From neighborhood news to comic reviews, local podcasts connect with community

Millions of people worldwide use podcasts as a mobile source for entertainment, perspective, and news, and it's no surprise that Washtenaw County residents are in on the movement. Numerous podcasts focusing on various topics are produced in the Ann Arbor and Ypsilanti area. Some are media-focused, some are business-oriented, and some are community-driven. We chatted with three local podcasters about the stories behind their podcasts.


Martin Bandyke Under Covers


When Martin Bandyke recently had the chance to talk to rock writer Anthony DeCurtis about his book Lou Reed: A Life, Bandyke couldn't help recounting his own unpleasant encounter with musician Lou Reed, who was known for hating the media.


"While it didn’t demean my appreciation for (Reed's) music, it made me wonder, 'Why was he like that? Why would he agree to do an interview? Why was he so nasty?' Anthony DeCurtis really had a lot of insight about that – you know, like what made Lou Reed tick," he says.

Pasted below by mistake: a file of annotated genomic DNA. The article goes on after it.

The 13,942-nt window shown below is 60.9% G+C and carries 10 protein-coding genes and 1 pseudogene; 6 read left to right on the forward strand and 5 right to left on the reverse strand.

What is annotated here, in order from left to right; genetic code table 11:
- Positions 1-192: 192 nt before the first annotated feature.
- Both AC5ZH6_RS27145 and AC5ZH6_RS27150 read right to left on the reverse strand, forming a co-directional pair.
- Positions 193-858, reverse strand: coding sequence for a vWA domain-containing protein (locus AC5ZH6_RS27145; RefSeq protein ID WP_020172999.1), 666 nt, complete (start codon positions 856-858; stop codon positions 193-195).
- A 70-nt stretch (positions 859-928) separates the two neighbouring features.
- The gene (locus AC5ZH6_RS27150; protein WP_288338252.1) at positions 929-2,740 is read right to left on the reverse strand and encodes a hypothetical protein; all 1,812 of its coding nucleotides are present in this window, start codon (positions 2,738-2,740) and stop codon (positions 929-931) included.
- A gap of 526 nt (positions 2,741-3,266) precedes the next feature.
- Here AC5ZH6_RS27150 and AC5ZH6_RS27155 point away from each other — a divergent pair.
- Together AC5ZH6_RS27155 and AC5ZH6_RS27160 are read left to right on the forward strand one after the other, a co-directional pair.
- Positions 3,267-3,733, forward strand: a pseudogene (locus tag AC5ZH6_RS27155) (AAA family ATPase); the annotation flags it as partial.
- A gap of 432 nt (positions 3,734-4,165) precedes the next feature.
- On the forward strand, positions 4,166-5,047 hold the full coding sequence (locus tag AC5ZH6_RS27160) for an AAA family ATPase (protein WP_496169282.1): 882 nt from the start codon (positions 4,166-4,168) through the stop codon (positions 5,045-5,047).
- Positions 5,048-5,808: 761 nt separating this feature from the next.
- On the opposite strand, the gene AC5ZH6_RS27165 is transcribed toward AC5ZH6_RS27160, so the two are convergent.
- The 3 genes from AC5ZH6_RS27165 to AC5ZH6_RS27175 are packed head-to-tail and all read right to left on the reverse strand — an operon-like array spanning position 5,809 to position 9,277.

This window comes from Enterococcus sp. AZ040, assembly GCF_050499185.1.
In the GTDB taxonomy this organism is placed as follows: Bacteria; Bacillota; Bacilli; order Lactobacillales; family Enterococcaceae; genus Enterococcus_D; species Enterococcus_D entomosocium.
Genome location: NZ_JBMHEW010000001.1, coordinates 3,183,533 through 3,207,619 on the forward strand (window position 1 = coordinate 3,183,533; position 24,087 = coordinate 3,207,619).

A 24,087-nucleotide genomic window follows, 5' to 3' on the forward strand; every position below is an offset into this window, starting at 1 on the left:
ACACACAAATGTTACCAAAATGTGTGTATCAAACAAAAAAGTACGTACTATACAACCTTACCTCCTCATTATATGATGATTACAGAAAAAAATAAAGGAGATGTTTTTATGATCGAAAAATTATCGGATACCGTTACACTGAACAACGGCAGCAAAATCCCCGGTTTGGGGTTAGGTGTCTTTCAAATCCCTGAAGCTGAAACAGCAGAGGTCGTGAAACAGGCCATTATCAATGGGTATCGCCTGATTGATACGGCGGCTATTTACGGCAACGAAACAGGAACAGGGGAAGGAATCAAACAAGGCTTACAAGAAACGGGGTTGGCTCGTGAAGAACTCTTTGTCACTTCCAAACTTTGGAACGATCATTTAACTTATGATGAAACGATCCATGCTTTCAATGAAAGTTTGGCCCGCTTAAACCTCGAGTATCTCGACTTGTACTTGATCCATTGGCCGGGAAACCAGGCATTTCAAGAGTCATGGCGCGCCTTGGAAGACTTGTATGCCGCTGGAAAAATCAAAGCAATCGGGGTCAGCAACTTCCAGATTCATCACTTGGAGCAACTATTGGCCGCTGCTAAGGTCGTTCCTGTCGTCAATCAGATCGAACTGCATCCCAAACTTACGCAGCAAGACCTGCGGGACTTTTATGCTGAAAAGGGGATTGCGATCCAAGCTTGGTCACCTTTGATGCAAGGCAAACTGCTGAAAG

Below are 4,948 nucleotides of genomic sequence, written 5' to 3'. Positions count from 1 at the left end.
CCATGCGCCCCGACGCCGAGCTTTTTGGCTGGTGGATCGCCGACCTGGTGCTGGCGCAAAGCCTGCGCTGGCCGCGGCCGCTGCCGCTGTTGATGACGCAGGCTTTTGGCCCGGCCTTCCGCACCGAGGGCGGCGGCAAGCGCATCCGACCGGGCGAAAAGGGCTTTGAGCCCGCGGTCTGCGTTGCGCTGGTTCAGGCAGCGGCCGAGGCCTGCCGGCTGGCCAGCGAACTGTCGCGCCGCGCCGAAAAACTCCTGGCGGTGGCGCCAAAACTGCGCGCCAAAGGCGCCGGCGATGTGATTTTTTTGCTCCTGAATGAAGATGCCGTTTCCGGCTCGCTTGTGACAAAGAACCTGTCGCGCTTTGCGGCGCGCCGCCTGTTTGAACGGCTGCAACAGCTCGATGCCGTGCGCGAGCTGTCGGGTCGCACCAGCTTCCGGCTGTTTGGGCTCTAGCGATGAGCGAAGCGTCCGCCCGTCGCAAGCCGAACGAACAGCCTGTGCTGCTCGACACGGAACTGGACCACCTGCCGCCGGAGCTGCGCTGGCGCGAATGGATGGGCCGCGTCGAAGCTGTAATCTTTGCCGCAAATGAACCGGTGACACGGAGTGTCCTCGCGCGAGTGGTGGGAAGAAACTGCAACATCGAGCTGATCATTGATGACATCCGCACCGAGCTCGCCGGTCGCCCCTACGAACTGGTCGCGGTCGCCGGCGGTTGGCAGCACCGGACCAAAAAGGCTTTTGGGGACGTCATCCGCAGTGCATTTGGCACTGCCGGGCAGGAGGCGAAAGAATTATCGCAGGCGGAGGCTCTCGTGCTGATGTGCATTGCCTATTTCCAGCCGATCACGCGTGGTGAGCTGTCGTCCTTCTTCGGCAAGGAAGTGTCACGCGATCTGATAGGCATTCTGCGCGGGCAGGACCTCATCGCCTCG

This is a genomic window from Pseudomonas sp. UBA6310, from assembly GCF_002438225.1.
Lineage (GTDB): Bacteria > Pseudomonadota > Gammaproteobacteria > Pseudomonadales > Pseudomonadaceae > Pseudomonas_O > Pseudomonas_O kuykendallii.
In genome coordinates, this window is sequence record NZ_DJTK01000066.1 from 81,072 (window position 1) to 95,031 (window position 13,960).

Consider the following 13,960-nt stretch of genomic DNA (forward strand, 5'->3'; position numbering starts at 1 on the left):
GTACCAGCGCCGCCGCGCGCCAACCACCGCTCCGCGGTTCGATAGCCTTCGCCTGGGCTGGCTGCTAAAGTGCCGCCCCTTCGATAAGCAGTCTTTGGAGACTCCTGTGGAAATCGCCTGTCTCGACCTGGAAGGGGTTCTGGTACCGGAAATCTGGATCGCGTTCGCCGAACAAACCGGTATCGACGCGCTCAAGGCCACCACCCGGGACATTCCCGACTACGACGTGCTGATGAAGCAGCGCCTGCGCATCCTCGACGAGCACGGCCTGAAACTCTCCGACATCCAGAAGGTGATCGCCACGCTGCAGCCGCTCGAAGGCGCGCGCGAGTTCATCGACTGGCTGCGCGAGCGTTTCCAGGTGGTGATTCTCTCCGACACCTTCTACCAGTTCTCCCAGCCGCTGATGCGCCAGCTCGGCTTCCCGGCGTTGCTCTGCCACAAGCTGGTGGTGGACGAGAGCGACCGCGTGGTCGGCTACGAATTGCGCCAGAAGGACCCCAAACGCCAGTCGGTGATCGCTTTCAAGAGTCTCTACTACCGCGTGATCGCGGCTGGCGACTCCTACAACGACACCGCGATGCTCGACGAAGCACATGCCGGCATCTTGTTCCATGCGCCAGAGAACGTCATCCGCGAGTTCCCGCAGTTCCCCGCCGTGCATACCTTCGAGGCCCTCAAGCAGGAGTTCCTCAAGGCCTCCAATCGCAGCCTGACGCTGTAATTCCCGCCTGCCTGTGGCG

Bandyke is best known locally as a radio host on ann arbor's 107one (WQKL-FM), but he also produces a monthly podcast, Martin Bandyke Under Covers, for the Ann Arbor District Library (AADL). He's interviewed DeCurtis and numerous other authors on the podcast with the goal of "shining a light on a lot of great writers and their books."


Bandyke frequently features AADL events manager Tim Grimes on his morning show and sporadically hosts events at AADL. That ongoing relationship with the library prompted the launch of Martin Bandyke Under Covers about four years ago. Bandyke hopes listeners will be interested in reading the books featured on his podcast, so he tries to give AADL a heads-up in hopes that the library will have the chance to put them on shelves.


Bandyke sees the podcast as being an extension of his work on the radio. He wants to introduce people to interesting new aspects of the worlds of music, film, and other related areas, as he aims to do when he's on air at 107one.


"I just have this lifelong commitment, as long as I’ve been on the air, to try to play music of all sorts of genres that I think deserves to be heard," Bandyke says.


His "voracious interest" in music and movies often guides his book selections. Bandyke estimates that about 90 percent of the interviews he conducts for his podcast are with authors who have written books about music or movies.


Bandyke especially enjoys talking to authors who are also musicians, like Lol Tolhurst of the Cure and Andy Partridge of XTC, and authors who are experts on specific musicians, like David Bowie biographer Dylan Jones and Elvis Presley aficionado Peter Guralnick. Bandyke interviewed one of his musical idols, Ray Davies of the Kinks, about Davies' book Americana for the first episode of Martin Bandyke Under Covers in December 2013.